How Le Creuset Nails the Art of Colorful Cookware

There’s a scene in the movie Julie & Julia in which Meryl Streep, playing the inimitable Julia Child, is bustling around her Paris kitchen. She dips a spoon into a fiery red-orange casserole dish for a quick taste, decides to add a dash of salt, an…

There’s a scene in the movie Julie & Julia in which Meryl Streep, playing the inimitable Julia Child, is bustling around her Paris kitchen. She dips a spoon into a fiery red-orange casserole dish for a quick taste, decides to add a dash of salt, and moves on to tend to a boiling pot of cannelloni. Cut to another scene where Amy Adams, playing food blogger Julie Powell, is laboring over a pot of beef bourguignon in her New York City apartment. Set decades apart, the two scenes share one unmistakable visual detail—a vibrantly colored Le Creuset on the stove.

For the better part of the last century, Le Creuset’s Dutch ovens have been both a cookware luxury and kitchen staple for home cooks and professional chefs alike. The brand changed the way many approached cooking by reinventing a utilitarian item in a way that combined form and function with flair. Equipped with a double-coated enamel engineered to resist dulling, staining, and even chipping, Le Creuset’s Dutch ovens were always durable, yes, but their colors lent them something even more distinctive—personality.

Read More >>

A Very Special Announcement From Amanda Hesser

Dear Food52ers,

We have very happy news to share with you today: Dansk, the company known for its iconic Danish designs—from Kobenstyle enameled-steel pans to teak pepper mills—is now part of Food52! We’re so thrilled to have acquired not only one of …

Dear Food52ers,

We have very happy news to share with you today: Dansk, the company known for its iconic Danish designs—from Kobenstyle enameled-steel pans to teak pepper mills—is now part of Food52! We’re so thrilled to have acquired not only one of our favorite brands, but a company whose products have been treasured by Americans for nearly 70 years. Even if you don’t know the Dansk name, your kitchen has been influenced by its bold use of color and streamlined design.

Read More >>

The Secret Ingredient of Five Two? You, Our Community

At its heart, Food52 is a community of cooks (and eaters!)—all of us who work here included. We understand the everyday triumphs, ordinary frustrations, and daily needs of the kitchen. How many times have we cursed our potholders for not being sturdy e…

At its heart, Food52 is a community of cooks (and eaters!)—all of us who work here included. We understand the everyday triumphs, ordinary frustrations, and daily needs of the kitchen. How many times have we cursed our potholders for not being sturdy enough to withstand the heat of our Dutch ovens? Or wished for a pan with a built-in strainer so we weren’t constantly searching for ours just as the pasta timer dinged?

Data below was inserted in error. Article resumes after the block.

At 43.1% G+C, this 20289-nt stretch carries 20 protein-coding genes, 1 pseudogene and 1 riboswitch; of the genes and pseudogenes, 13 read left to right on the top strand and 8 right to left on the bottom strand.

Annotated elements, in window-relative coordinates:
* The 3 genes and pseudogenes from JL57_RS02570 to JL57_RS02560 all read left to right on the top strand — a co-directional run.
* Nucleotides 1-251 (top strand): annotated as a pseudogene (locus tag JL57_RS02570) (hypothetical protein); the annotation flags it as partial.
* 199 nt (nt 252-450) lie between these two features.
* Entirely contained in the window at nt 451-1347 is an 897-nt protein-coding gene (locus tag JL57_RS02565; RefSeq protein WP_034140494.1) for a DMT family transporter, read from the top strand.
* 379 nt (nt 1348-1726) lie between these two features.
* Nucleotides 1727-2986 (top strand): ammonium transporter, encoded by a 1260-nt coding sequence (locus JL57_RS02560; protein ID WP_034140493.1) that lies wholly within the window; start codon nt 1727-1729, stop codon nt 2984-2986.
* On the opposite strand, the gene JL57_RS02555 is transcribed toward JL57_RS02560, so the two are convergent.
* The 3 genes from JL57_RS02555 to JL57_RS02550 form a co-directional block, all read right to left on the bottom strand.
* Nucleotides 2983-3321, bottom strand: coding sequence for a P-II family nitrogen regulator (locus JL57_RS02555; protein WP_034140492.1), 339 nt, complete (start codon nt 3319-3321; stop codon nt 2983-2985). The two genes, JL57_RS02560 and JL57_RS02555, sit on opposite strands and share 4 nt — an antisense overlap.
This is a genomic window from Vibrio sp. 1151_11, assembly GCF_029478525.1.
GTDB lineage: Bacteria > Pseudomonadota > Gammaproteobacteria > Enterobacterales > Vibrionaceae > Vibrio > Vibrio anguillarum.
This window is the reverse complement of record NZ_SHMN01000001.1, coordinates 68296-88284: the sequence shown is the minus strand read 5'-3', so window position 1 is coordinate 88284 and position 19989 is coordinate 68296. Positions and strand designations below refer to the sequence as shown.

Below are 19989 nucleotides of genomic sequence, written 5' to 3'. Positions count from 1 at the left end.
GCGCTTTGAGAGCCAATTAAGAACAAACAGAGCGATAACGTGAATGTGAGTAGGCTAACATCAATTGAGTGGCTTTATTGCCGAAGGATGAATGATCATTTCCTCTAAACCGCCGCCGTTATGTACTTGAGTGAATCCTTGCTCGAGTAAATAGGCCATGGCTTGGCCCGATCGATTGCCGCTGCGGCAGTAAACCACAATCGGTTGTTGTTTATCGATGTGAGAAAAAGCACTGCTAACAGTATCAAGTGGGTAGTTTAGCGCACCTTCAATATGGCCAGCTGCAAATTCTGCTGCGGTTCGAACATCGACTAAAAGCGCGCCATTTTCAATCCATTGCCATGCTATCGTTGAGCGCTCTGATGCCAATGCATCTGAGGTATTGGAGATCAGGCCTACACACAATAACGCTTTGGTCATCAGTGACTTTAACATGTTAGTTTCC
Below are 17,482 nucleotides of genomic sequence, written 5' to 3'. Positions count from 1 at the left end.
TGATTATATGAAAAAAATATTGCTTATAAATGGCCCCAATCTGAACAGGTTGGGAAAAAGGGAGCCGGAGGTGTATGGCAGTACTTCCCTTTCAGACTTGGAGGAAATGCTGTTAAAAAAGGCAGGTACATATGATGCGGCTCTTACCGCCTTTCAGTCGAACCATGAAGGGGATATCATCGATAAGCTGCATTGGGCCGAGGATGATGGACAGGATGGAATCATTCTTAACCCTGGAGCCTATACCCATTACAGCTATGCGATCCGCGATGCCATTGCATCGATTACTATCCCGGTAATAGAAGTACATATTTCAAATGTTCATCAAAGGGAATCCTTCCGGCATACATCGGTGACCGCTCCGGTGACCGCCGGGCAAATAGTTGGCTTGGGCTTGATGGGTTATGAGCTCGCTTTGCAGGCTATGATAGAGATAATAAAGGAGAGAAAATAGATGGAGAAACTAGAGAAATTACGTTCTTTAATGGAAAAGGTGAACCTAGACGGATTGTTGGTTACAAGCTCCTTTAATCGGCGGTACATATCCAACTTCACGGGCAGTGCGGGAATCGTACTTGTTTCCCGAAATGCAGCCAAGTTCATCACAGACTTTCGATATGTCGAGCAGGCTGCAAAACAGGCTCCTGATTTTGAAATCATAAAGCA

None of our Five Two products would exist in their current (glorious!) form without specific tips from you. Today, on our annual holiday of the line’s launch, we’re celebrating the people behind this uniquely community-powered collection of products. Five Two was born of our desire to make all of us happier at home—what better way to ensure that products actually solve problems and grant silent wishes than to ask the people who will be using them? Practical advice and input from our Food52ers is woven into the details of every product.

Read More >>

This Cutting Board Is Made From Single-Use Utensils

In one corner of my cutlery drawer sits an unlikely candidate: my guilt. It sits atop a bunch of forks and spoons, paper napkins, and chopsticks—my cumulative takeout “extras.” For years I have tried to address this via the number of times we order in …

In one corner of my cutlery drawer sits an unlikely candidate: my guilt. It sits atop a bunch of forks and spoons, paper napkins, and chopsticks—my cumulative takeout "extras." For years I have tried to address this via the number of times we order in (which is at odds with wanting to support our local restaurants), what we order, and repeatedly writing “NO CUTLERY AND NAPKINS, PLEASE!!!” in the special requests section. Yet... the single-use cutlery keeps finding its way in.

Each year, after just one use, millions of units of restaurant cutlery are thrown out, and end up in landfills and in our waterways. Plastic cups, plates, utensils, and straws are obviously a big source of pollution (a smart and successful campaign made straws the villain of the piece), but as I’ve learned, wooden (bamboo and others) chopsticks are culpable, too. The common assumption that chopsticks are produced with scrap wood products just isn’t true: millions of trees are logged each year to make chopsticks that are shipped around the world, used once, and discarded. And because they’re treated with chemicals, and soiled after use, they often can’t be recycled.

Read More >>

7 Care Packages to Send (with Love) for Mother’s Day

Honestly, a thoughtfully assembled care package is the perfect gift—especially when you can’t see your loved ones in person. Select some items related to one of your mom’s interests, pack them up nicely with a heartfelt card, and have your mom open the…

Honestly, a thoughtfully assembled care package is the perfect gift—especially when you can’t see your loved ones in person. Select some items related to one of your mom’s interests, pack them up nicely with a heartfelt card, and have your mom open the gift over FaceTime or Zoom so you can enjoy at least a little part of the day together. Here are some places to start:


For the mom who really, really loves her dog: